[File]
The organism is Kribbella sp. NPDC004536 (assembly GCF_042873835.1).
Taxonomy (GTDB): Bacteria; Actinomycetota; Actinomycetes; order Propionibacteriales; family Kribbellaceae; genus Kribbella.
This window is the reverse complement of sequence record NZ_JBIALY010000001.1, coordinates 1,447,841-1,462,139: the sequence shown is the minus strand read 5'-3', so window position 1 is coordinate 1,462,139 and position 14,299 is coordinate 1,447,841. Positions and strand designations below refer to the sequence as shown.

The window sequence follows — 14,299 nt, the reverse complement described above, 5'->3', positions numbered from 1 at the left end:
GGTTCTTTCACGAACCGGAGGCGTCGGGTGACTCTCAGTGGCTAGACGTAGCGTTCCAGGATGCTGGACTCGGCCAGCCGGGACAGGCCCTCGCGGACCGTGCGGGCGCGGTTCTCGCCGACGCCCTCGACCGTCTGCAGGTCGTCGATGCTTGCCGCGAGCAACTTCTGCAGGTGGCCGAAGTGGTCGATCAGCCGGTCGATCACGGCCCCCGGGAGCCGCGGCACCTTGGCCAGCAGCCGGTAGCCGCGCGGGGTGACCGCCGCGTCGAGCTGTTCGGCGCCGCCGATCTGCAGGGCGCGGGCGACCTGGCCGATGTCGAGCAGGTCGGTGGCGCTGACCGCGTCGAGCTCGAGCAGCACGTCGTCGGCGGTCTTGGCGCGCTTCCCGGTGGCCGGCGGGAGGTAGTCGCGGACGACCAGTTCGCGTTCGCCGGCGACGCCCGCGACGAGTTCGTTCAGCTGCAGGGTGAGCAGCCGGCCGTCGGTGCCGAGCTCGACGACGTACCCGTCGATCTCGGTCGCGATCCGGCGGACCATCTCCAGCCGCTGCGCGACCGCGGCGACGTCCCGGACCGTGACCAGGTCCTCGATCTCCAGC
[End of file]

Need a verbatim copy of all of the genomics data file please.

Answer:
The organism is Kribbella sp. NPDC004536 (assembly GCF_042873835.1).
Taxonomy (GTDB): Bacteria; Actinomycetota; Actinomycetes; order Propionibacteriales; family Kribbellaceae; genus Kribbella.
This window is the reverse complement of sequence record NZ_JBIALY010000001.1, coordinates 1,447,841-1,462,139: the sequence shown is the minus strand read 5'-3', so window position 1 is coordinate 1,462,139 and position 14,299 is coordinate 1,447,841. Positions and strand designations below refer to the sequence as shown.

The window sequence follows — 14,299 nt, the reverse complement described above, 5'->3', positions numbered from 1 at the left end:
GGTTCTTTCACGAACCGGAGGCGTCGGGTGACTCTCAGTGGCTAGACGTAGCGTTCCAGGATGCTGGACTCGGCCAGCCGGGACAGGCCCTCGCGGACCGTGCGGGCGCGGTTCTCGCCGACGCCCTCGACCGTCTGCAGGTCGTCGATGCTTGCCGCGAGCAACTTCTGCAGGTGGCCGAAGTGGTCGATCAGCCGGTCGATCACGGCCCCCGGGAGCCGCGGCACCTTGGCCAGCAGCCGGTAGCCGCGCGGGGTGACCGCCGCGTCGAGCTGTTCGGCGCCGCCGATCTGCAGGGCGCGGGCGACCTGGCCGATGTCGAGCAGGTCGGTGGCGCTGACCGCGTCGAGCTCGAGCAGCACGTCGTCGGCGGTCTTGGCGCGCTTCCCGGTGGCCGGCGGGAGGTAGTCGCGGACGACCAGTTCGCGTTCGCCGGCGACGCCCGCGACGAGTTCGTTCAGCTGCAGGGTGAGCAGCCGGCCGTCGGTGCCGAGCTCGACGACGTACCCGTCGATCTCGGTCGCGATCCGGCGGACCATCTCCAGCCGCTGCGCGACCGCGGCGACGTCCCGGACCGTGACCAGGTCCTCGATCTCCAGC